5. Axis aligned ellipse collisions?

    [quote name='B O N E S' timestamp='1331002338' post='4919661'] There are a lot of articles on ellipse collisions/intersections but most of them are for rotated ellipses too [/quote] If the equations in the docs you're reading also work for rotated ellipses, why not just simplify them by replacing the rotation angles with 0 or 180 degrees? If you absolutely promise that the two ellipses are not rotated relative to each other, then just find the line equation between the center points of the two ellipses, and then solve that equation for any one ellipse's equation to find points of intersection of that line on the ellipse. Then check if these points are on or inside the second ellipse (by replacing the x & y coordinates of the points in the ellipse equation and checking if the result is <= 0). If you haven't done collision detection yourself before, it'll be useful if you read up the equations representing different shapes and try this exercise on paper and then programming it. Otherwise all physics engines have a collision detection module built-in, so you just need to give it the shapes and it'll do the rest. Box2d is one such physics engine, but I don't think it does ellipses yet. Cheers ~dd~ PS: You will get two points per ellipse, since the line joining the centers will cut each ellipse in two places. PPS: Let me know if you need some help on solving the ellipse equations
  6. Plot a Course through a Grid

    Looks like what you need are Pathfinding algorithms. [url="http://en.wikipedia.org/wiki/Pathfinding"]http://en.wikipedia.org/wiki/Pathfinding[/url] Try Dijkstra's path finding algorithm, since (IMO) it's the easiest to begin with. A* algorithm is faster, but I'd encourage you to first get a working implementation and understanding of Dijkstra's before using A*. Fire pits, alligators etc can be represented by MAX_INT (i.e. very large) values for edge weights. Cheers ~dd~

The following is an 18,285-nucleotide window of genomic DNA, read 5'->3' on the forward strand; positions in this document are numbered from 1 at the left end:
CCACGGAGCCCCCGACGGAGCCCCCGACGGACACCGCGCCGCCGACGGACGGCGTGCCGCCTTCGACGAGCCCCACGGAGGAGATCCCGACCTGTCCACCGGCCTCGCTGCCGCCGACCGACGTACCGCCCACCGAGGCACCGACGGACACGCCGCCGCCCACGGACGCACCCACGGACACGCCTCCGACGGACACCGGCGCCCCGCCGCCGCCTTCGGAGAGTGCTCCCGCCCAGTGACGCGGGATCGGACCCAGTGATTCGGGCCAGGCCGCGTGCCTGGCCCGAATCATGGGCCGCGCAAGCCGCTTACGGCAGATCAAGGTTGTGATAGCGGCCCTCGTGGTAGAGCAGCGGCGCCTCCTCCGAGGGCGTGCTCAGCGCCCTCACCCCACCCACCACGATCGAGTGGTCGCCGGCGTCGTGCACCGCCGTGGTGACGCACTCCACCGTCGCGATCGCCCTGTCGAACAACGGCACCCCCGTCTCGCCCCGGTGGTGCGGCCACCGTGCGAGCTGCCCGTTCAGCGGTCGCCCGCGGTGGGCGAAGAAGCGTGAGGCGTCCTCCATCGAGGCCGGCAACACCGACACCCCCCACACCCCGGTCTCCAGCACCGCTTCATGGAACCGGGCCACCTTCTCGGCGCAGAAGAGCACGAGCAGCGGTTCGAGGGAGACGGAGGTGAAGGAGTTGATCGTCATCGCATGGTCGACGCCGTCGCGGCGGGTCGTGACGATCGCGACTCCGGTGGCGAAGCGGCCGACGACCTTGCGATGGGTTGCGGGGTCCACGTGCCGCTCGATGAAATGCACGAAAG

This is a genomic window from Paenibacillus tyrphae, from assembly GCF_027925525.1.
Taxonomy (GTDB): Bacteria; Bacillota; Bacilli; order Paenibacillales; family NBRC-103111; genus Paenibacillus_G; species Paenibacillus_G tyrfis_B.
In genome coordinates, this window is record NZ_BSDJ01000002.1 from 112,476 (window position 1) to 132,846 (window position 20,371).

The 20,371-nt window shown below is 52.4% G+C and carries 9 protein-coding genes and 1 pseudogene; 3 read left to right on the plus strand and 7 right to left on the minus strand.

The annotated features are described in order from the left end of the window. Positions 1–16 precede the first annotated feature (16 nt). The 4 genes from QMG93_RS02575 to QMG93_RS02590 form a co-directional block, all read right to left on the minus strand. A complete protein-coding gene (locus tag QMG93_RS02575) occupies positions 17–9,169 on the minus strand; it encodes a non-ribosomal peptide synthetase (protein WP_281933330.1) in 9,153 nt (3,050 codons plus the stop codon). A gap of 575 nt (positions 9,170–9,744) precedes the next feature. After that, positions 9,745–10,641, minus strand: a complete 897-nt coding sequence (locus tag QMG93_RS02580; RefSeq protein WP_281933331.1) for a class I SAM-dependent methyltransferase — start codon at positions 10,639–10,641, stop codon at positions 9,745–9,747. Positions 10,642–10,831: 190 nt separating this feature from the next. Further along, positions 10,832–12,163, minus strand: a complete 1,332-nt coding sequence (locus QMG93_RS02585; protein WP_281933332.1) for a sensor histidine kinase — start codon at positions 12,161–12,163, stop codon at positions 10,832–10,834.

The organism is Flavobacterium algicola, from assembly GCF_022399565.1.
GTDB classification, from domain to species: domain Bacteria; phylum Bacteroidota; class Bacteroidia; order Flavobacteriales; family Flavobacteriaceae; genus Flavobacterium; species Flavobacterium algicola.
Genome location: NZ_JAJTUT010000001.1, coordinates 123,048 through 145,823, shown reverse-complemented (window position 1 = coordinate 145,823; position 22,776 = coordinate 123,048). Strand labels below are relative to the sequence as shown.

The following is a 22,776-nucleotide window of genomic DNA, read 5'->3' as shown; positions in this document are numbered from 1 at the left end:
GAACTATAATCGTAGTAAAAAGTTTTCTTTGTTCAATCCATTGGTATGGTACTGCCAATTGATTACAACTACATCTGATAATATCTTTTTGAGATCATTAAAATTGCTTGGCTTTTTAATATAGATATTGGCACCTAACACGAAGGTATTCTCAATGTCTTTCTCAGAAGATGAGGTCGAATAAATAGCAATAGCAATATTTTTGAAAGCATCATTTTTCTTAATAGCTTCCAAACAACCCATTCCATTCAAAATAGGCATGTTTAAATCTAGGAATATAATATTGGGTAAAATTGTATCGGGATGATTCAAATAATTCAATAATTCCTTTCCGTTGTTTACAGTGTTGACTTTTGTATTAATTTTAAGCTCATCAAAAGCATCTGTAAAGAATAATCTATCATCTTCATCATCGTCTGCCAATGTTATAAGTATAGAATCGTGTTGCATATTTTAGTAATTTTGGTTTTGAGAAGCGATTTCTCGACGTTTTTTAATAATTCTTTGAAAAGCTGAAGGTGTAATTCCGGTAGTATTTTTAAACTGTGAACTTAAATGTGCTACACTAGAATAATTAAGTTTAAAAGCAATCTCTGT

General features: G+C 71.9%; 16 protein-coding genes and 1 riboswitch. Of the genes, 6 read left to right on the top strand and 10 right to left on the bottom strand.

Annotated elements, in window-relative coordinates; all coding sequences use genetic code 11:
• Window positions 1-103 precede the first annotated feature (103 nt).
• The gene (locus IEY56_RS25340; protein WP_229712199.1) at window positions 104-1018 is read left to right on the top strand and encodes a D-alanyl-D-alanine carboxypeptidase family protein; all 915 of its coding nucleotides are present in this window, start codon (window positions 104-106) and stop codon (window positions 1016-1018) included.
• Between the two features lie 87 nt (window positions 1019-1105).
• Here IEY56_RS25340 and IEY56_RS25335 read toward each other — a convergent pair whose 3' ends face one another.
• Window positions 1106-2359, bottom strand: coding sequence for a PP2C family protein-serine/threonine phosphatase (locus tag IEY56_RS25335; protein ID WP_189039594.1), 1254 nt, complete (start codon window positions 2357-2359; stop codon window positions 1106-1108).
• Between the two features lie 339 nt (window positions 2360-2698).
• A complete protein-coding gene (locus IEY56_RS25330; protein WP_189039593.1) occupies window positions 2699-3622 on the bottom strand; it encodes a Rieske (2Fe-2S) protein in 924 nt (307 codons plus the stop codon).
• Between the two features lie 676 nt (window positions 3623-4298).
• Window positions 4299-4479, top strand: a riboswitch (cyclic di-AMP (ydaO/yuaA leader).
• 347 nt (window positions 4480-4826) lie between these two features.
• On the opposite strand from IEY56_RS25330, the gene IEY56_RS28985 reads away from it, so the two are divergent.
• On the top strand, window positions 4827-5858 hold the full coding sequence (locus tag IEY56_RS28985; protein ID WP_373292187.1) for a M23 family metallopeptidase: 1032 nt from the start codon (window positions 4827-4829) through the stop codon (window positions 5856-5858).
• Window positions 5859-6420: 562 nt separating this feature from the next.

7. Anonymous Agony. [FILE #0 BETA OUT!]

    [quote] In specific, you are teaching predators how to become effective predators by using conversations as teaching aids.[/quote] While I agree that the game authors should check with a country's laws before releasing this there (since there are varying degrees of control and ratings), I don't think this is a new problem. The same argument was made two decades ago when Doom was released, and has been rehashed time and again that violence in games encourages violence in real life Cheers ~dd~
  8. Question about aircraft physics.

    Hmm, I guess I'll need to read more to help you then. But a final naive question: do you have a working elevator in your aircraft tail modeled in your equations? [url="http://en.wikipedia.org/wiki/Elevator_(aircraft)"]http://en.wikipedia.org/wiki/Elevator_(aircraft)[/url]
  9. Anonymous Agony. [FILE #0 BETA OUT!]

    Interesting, dark and relevant in today's world. Nice! Looks like you guys have put a great deal of effort into this. My only comment, FWIW, would be to avoid building cliched characters. A brooding punk, a little sister and an overworked cop are good (but overused) roles, and it'll be great if you can build multiple faces or sides to the same person. A punk being a punk all the time is boring and shallow. Cheers ~dd~